Spain had a thriving renewable energy sector, until the bottom fell out of the economy. In the Spanish government's efforts to find funds to operate, it decided its subsidies for renewables were too high. Not only did it reduce subsidies, it actually went after subsidies already awarded in previous years.
A daring operation took place this week through one of the most dangerous parts of Afghanistan. Thousands of international troops worked together to deliver a massive hydroelectric turbine to a site in southern Afghanistan.
Anchor Marco Werman interviews Nigerian afrobeat musician Femi Kuti, son of the late pioneer of the genre Fela Kuti, and gets him to answer the questions he himself poses on his new CD about progress in Africa.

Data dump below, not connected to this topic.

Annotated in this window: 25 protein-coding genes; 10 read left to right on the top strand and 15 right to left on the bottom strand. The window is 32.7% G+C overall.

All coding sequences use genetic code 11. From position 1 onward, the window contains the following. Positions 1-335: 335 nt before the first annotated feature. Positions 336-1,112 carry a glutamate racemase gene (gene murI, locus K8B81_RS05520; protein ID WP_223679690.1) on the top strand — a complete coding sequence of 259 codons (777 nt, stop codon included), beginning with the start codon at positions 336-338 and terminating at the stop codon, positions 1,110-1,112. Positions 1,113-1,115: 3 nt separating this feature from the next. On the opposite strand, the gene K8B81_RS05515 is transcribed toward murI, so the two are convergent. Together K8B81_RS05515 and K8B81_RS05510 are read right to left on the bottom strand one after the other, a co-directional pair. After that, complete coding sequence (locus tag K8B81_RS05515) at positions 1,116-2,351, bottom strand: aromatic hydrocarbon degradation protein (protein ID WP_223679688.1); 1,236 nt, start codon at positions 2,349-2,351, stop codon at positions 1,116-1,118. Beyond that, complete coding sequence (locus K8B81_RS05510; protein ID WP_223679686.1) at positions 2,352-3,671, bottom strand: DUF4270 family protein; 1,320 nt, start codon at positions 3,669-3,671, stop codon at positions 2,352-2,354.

In the aftermath of January's devastating earthquake there's a lot of talk about finally getting things right in Haiti, a sense that the opportunity to rebuild means the opportunity to fix what's been wrong. The World's Jeb Sharp reports.
Fewer trees were cut down in the Amazon rainforest this past year. Climate scientists say Brazil has done well, but deforestation is more than one nation's problem. Marco Werman talks with Dr William Laurance of the Smithsonian Institution.
The operators of the Japanese nuclear plant damaged in the earthquake and tsunami, say essential cooling functions are being restored. Anchor Marco Werman speaks with David Brenner, director of the Center for Radiological Research at Columbia University.
Cyberspace is the new fifth domain of war between states. Its unclear how the rules of war apply. At a meeting of military and academic legal scholars at the UC Berkeley law school, the consensus was that the laws have fallen far behind the technology.